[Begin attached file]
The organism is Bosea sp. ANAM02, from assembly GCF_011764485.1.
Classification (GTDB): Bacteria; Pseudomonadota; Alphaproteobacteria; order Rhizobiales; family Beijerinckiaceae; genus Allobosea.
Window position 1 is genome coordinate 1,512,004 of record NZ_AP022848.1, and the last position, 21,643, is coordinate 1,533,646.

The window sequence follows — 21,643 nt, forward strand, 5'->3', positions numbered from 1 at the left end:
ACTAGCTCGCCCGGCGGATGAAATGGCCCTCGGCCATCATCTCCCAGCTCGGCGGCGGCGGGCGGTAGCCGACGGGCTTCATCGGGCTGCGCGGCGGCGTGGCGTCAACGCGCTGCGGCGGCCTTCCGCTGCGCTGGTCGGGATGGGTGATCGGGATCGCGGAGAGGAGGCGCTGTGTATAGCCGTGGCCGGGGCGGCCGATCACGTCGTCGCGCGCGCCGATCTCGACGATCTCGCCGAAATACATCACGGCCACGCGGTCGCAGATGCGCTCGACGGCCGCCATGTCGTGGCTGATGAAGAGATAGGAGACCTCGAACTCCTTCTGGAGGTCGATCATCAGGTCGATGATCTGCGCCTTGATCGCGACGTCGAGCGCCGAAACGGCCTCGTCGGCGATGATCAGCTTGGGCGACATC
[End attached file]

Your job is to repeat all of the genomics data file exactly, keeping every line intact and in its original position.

The organism is Bosea sp. ANAM02, from assembly GCF_011764485.1.
Classification (GTDB): Bacteria; Pseudomonadota; Alphaproteobacteria; order Rhizobiales; family Beijerinckiaceae; genus Allobosea.
Window position 1 is genome coordinate 1,512,004 of record NZ_AP022848.1, and the last position, 21,643, is coordinate 1,533,646.

The window sequence follows — 21,643 nt, forward strand, 5'->3', positions numbered from 1 at the left end:
ACTAGCTCGCCCGGCGGATGAAATGGCCCTCGGCCATCATCTCCCAGCTCGGCGGCGGCGGGCGGTAGCCGACGGGCTTCATCGGGCTGCGCGGCGGCGTGGCGTCAACGCGCTGCGGCGGCCTTCCGCTGCGCTGGTCGGGATGGGTGATCGGGATCGCGGAGAGGAGGCGCTGTGTATAGCCGTGGCCGGGGCGGCCGATCACGTCGTCGCGCGCGCCGATCTCGACGATCTCGCCGAAATACATCACGGCCACGCGGTCGCAGATGCGCTCGACGGCCGCCATGTCGTGGCTGATGAAGAGATAGGAGACCTCGAACTCCTTCTGGAGGTCGATCATCAGGTCGATGATCTGCGCCTTGATCGCGACGTCGAGCGCCGAAACGGCCTCGTCGGCGATGATCAGCTTGGGCGACATC